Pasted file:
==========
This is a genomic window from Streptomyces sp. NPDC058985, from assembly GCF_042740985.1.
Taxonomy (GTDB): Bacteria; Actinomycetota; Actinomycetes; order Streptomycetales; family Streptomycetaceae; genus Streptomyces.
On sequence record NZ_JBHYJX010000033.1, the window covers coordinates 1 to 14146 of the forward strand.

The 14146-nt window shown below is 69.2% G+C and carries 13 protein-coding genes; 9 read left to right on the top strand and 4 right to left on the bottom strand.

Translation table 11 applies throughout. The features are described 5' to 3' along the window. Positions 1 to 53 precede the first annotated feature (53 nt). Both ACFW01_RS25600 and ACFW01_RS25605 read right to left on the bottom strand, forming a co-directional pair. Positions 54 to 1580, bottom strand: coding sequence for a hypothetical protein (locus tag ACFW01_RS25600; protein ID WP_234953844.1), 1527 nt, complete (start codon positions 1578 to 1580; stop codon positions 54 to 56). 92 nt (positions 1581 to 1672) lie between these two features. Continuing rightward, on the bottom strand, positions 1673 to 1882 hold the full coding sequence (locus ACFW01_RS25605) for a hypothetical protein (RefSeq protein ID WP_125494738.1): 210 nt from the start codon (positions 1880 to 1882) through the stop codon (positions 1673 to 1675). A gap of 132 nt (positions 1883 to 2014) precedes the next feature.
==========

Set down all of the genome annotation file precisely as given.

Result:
This is a genomic window from Streptomyces sp. NPDC058985, from assembly GCF_042740985.1.
Taxonomy (GTDB): Bacteria; Actinomycetota; Actinomycetes; order Streptomycetales; family Streptomycetaceae; genus Streptomyces.
On sequence record NZ_JBHYJX010000033.1, the window covers coordinates 1 to 14146 of the forward strand.

The 14146-nt window shown below is 69.2% G+C and carries 13 protein-coding genes; 9 read left to right on the top strand and 4 right to left on the bottom strand.

Translation table 11 applies throughout. The features are described 5' to 3' along the window. Positions 1 to 53 precede the first annotated feature (53 nt). Both ACFW01_RS25600 and ACFW01_RS25605 read right to left on the bottom strand, forming a co-directional pair. Positions 54 to 1580, bottom strand: coding sequence for a hypothetical protein (locus tag ACFW01_RS25600; protein ID WP_234953844.1), 1527 nt, complete (start codon positions 1578 to 1580; stop codon positions 54 to 56). 92 nt (positions 1581 to 1672) lie between these two features. Continuing rightward, on the bottom strand, positions 1673 to 1882 hold the full coding sequence (locus ACFW01_RS25605) for a hypothetical protein (RefSeq protein ID WP_125494738.1): 210 nt from the start codon (positions 1880 to 1882) through the stop codon (positions 1673 to 1675). A gap of 132 nt (positions 1883 to 2014) precedes the next feature.